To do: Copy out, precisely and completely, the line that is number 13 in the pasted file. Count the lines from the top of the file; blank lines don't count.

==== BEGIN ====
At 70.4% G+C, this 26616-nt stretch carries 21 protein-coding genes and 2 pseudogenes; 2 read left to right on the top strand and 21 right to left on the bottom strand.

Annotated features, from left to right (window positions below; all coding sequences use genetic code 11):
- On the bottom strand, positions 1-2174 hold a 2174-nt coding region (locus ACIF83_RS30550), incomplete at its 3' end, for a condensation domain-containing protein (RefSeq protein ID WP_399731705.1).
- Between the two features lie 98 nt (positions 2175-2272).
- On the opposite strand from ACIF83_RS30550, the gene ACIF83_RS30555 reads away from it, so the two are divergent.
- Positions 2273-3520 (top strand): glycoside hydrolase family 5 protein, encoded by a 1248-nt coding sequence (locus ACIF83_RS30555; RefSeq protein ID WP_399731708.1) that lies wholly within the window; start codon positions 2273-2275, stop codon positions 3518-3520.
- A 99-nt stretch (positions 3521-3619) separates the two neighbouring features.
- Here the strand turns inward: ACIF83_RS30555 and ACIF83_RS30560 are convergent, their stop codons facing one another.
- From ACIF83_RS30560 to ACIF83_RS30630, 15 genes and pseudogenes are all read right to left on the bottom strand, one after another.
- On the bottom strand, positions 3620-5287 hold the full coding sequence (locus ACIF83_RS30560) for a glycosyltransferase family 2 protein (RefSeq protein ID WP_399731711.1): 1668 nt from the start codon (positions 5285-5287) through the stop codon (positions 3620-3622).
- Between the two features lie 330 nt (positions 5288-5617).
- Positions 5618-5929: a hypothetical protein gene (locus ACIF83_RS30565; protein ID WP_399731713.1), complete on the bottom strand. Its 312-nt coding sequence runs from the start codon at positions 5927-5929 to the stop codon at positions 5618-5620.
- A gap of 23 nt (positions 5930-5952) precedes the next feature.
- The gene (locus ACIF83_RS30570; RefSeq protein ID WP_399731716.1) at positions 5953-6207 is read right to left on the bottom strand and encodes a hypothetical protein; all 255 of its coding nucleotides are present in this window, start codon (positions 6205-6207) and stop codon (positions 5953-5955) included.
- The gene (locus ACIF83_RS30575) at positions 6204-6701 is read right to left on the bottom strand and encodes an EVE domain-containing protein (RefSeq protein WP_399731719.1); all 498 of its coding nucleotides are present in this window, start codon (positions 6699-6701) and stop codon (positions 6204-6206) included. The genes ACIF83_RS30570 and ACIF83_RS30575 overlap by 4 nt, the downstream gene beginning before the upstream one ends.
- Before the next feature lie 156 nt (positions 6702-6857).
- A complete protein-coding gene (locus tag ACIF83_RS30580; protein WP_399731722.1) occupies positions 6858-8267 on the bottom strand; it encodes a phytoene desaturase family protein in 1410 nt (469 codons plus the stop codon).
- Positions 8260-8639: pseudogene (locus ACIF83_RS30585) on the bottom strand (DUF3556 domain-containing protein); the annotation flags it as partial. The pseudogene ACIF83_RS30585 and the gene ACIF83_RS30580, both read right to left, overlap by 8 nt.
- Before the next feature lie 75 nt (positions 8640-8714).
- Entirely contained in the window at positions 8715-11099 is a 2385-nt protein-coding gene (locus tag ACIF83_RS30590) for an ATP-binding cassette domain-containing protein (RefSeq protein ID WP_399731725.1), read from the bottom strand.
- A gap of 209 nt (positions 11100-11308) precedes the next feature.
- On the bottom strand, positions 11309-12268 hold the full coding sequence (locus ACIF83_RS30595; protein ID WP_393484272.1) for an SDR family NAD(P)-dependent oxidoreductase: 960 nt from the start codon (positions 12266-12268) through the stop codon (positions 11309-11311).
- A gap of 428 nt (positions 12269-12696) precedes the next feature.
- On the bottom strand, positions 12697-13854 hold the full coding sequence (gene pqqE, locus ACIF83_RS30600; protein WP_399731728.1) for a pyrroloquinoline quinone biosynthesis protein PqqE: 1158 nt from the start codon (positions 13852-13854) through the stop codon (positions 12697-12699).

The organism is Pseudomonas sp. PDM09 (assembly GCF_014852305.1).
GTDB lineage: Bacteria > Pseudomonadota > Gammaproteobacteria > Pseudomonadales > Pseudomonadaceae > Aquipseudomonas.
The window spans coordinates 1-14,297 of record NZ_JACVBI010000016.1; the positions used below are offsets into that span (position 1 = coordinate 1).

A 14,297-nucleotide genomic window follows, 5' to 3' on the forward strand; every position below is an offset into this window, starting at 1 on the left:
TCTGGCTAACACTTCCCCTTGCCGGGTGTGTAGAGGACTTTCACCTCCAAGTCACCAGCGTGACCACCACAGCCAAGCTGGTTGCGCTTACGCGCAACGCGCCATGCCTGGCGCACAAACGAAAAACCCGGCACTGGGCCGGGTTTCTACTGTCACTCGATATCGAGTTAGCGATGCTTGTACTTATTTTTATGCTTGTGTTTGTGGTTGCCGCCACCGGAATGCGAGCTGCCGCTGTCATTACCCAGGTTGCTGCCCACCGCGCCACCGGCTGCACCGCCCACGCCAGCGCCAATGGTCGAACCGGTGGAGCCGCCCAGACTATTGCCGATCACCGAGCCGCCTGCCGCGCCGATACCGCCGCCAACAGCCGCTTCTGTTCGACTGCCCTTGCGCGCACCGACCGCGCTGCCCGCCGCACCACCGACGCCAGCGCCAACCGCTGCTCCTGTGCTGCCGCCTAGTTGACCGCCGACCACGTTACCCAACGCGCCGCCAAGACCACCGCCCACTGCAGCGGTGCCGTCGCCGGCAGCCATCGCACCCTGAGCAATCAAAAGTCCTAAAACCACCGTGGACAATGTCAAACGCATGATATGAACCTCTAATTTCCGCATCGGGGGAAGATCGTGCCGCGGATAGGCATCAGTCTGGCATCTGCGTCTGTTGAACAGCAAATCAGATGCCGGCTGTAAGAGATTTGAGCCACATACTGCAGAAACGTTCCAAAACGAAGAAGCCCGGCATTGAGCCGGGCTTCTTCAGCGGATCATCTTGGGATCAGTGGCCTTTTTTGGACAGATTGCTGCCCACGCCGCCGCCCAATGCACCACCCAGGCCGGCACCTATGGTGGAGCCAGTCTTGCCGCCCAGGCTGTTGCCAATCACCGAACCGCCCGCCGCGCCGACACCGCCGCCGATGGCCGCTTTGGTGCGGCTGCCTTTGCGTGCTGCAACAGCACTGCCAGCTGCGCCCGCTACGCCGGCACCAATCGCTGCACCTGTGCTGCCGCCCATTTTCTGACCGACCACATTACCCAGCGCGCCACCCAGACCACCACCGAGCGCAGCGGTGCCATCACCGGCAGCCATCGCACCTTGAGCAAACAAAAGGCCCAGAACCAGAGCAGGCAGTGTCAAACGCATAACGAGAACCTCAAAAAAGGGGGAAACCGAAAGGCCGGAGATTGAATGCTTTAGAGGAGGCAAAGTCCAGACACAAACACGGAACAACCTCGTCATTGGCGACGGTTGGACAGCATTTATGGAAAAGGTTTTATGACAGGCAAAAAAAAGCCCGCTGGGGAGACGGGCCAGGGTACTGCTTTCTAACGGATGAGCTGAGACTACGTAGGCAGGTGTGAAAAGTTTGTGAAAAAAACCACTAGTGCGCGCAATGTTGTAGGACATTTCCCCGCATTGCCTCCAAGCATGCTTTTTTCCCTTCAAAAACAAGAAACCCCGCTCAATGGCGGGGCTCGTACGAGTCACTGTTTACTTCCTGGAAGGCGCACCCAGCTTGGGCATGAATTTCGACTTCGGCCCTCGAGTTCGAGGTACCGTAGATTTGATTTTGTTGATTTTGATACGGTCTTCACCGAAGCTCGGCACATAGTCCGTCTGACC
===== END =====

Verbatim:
- A gap of 23 nt (positions 5930-5952) precedes the next feature.